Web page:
Warning to documentary film fans: today’s post contains spoilers.
Last week, we watched Exit Through the Gift Shop, the 2010 Oscar nominated documentary that was supposedly directed by the UK artist Banksy. Trying to summarize it would be like trying to solve a mystery wrapped in a riddle inside an enigma. The gist is that LA wannabe-filmmaker Thierry Guetta pursues the mysterious Banksy in order to document his work as well as that of other street artists. After landing his prey, Guetta’s film proves unwatchable. As a result, Bansky turns the tables and creates his own film that follows Guetta’s haphazard foray into the LA art scene. While it all appears utterly plausible, the nature of the guerilla art tactics makes us wonder, how much of what we’re watching happened naturally and how much was contrived by the disguised Bansky, who provides hilarious & deft commentary throughout.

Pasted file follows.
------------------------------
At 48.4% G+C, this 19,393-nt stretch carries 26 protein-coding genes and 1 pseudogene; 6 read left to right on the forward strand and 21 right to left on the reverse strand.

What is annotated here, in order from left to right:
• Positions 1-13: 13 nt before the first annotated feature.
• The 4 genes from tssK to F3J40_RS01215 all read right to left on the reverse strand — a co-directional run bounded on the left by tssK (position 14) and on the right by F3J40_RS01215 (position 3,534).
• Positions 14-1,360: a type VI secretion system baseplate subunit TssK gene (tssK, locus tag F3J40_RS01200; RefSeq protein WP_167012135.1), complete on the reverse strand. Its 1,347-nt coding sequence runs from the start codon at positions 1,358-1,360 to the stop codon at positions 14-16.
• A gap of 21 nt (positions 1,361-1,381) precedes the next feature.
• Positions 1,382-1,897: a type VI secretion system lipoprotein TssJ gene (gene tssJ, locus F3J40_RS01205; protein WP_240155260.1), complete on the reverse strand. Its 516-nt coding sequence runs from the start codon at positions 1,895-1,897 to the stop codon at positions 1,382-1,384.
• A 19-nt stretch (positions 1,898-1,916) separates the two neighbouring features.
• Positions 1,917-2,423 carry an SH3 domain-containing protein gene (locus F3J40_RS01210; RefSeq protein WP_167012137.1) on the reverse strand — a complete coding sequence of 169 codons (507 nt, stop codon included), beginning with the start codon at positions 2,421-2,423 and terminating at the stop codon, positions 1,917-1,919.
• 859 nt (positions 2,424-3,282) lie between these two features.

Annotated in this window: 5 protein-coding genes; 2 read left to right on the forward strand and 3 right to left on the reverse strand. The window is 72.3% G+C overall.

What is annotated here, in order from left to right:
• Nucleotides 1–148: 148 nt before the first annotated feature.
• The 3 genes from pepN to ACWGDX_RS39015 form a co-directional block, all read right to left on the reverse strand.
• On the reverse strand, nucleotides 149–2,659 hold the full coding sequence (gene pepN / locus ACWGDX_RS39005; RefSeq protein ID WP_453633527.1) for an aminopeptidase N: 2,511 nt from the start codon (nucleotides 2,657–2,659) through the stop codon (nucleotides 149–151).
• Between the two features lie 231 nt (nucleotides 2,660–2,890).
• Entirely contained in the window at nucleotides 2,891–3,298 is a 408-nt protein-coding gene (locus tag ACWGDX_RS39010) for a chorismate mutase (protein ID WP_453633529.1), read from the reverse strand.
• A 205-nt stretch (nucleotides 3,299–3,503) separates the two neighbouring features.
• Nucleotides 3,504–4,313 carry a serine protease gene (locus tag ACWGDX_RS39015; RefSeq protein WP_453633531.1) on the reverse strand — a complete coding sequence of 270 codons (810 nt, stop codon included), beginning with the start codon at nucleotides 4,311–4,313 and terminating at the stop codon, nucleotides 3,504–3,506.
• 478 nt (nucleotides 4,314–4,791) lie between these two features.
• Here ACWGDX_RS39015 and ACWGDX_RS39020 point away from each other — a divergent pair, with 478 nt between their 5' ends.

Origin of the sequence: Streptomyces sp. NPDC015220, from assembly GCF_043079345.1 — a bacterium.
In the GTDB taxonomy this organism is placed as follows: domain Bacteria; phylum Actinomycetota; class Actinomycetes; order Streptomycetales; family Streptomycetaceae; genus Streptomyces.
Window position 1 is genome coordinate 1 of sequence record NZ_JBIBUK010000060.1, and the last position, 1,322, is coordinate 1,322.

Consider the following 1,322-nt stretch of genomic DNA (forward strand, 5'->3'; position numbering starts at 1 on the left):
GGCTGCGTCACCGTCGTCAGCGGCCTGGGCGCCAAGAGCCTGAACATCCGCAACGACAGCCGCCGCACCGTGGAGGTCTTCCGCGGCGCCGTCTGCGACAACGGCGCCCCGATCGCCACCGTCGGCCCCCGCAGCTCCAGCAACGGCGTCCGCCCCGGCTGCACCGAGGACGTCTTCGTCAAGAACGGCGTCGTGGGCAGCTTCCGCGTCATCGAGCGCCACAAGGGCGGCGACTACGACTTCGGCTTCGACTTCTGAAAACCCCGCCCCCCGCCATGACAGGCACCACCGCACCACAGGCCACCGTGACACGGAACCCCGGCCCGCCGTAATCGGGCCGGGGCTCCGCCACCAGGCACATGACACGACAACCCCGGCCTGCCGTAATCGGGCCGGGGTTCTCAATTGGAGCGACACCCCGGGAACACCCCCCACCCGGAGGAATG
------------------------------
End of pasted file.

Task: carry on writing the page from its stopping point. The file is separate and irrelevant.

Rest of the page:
We were fascinated by the perspective that the movie offers on our recent topic of life-as-art. Initially, Thierry Guetta is compelled to capture everything around him on film, to the point that he is addicted to the camera. But when the camera as filter begins to dissolve, he can no longer just observe and begins to behave as his street artist subjects do. However, he applies a layman’s view to his projects, mimicking every stunt we’ve seen in the film with no spark of originality. Now he is in front of the camera and immediately subject to our judgement. Does his work have any validity? Is he aware of that criticism and is it part of a deliberate statement on his part? Or is he just hoping to commercialize the entire enterprise so that he can create the most profitable street art exhibition in history, which he manages to do in the end.
This is a highly entertaining movie and we’d recommend it to anyone. But people who’ve ever questioned the definition of art or wondered what makes good art will find it especially engaging. If you’ve already seen it, tell us: Do you think that Thierry Guetta is a legitimate artist and why?